89 Nw. U. L. Rev. 1227 (1994-1995)
Issue 4

handle is hein.journals/illlr89 and id is 1247 raw text is: Copyright 1995 by Northwestern University, School of Law        Printed in U.S.A.
Northwestern University Law Review                                VoL 89, No. 4
ARTICLES
REFLEXIVE ENVIRONMENTAL LAW
Eric W. Orts*
I. INTRODUCrON .......................................... 1229
II. TRADITIONAL STRATEGIES OF ENVIRONMENTAL
REGULATION ............................................ 1235
A. Command-and-Control and Its Critics .............. 1235
B. Market-Based Environmental Regulation ........... 1241
HI. A THEORY OF REFLEXIVE ENVIRONMENTAL LAW                 ...... 1252
IV. THE EMERGENCE OF REFLEXIVE ELEMENTS IN
CURRENT ENVIRONMENTAL LAW ........................ 1268
A. Reflexive Aspects of Market-Based Environmental
Regulation   ..........................................   1269
B. The National Environmental Policy Act ............. 1272
C. Enforcement Policies and Sentencing Standards in
Environmental Law ................................. 1275
1. Environmental Auditing Policy .................. 1275
2. Environmental Prosecution Policy ............... 1278
3. Environmental Sentencing Guidelines ........... 1281
D. Voluntary Government-Sponsored Programs ........ 1284
V. THE EUROPEAN Eco-MANAGEMENT AND AUDrr
SCHEME ............................................... 1287
A. Description and Analysis .......            .............. 1289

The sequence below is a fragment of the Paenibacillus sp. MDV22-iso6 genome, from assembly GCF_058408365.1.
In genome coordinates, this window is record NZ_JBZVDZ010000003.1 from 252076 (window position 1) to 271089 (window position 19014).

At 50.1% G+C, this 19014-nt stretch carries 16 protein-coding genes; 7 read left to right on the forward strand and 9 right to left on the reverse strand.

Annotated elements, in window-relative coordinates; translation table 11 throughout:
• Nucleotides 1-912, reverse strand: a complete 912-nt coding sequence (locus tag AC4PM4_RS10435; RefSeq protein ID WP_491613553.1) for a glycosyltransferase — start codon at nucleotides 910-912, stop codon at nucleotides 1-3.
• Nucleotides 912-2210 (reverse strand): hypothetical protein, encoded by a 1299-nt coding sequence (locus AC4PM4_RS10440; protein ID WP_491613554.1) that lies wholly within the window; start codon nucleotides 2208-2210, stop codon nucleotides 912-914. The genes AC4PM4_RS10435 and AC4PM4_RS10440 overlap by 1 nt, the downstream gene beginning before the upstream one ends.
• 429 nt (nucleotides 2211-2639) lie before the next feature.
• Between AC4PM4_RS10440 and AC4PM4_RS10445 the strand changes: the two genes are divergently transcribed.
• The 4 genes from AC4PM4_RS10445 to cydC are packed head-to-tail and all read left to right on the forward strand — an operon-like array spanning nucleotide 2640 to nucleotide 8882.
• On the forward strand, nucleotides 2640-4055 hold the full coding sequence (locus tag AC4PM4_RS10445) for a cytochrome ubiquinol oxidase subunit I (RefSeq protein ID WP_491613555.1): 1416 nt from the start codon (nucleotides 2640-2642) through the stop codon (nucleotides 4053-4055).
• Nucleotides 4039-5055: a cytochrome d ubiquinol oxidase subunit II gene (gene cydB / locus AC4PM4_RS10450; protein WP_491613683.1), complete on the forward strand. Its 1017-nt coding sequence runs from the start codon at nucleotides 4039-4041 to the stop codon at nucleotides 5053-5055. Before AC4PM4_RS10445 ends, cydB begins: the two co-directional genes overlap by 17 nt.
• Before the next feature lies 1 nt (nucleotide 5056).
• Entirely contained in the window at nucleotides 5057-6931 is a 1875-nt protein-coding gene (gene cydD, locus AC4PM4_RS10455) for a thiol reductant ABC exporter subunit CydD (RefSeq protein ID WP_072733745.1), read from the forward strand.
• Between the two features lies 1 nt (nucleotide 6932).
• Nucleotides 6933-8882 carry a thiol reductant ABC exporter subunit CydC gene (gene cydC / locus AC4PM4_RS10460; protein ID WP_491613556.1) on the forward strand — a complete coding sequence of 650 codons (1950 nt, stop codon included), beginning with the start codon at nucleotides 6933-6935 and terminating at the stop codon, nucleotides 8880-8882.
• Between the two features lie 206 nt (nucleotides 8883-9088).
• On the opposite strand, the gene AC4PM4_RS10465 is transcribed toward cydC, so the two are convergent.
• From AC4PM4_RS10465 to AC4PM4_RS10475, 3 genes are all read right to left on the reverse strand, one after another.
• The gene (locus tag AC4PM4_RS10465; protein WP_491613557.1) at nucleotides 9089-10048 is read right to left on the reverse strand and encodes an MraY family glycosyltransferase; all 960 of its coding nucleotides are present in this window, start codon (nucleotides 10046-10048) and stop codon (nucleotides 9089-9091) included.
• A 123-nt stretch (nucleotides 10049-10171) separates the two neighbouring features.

1. Voluntary Participation .......................... 1290
2. Industrial Enterprises ............................ 1294
3. Site-Based Process ............................... 1296
4. Initial Environmental Review .................... 1298
5. Environmental Programs ........................ 1299
* Nelson Peltz Term Assistant Professor of Legal Studies, The Wharton School, University
of Pennsylvania. B.A., Oberlin College, M.A., New School for Social Research; J.D., University
of Michigan; J.S.D., Columbia University. The Reginald H. Jones Center for Management Pol-
icy, Strategy, and Organization provided funding for this research. I am grateful for comments
from Tom Dunfee, Susan Freiwald, Kinnan Goleman, Michael Herz, Paul Kleindorfer, Jim
Krier, Howard Kunreuther, Bill Laufer, and John Parkinson. Richard Shell and Aidan Synnott
gave helpful comments at early stages of drafting. I benefited from presenting versions of the
paper to my colleagues at Wharton and to faculty at the University of Texas. Any errors are
mine. I thank Natalia Bragilevskaya, Tamara English, and Rae Hall-Goodman for secretarial
support, and Julie Berkun, David Brady, Marco Gabriele, Steve Ross, and Tanuja Varaprasathan
for research assistance. Special thanks to my wife, Janet.

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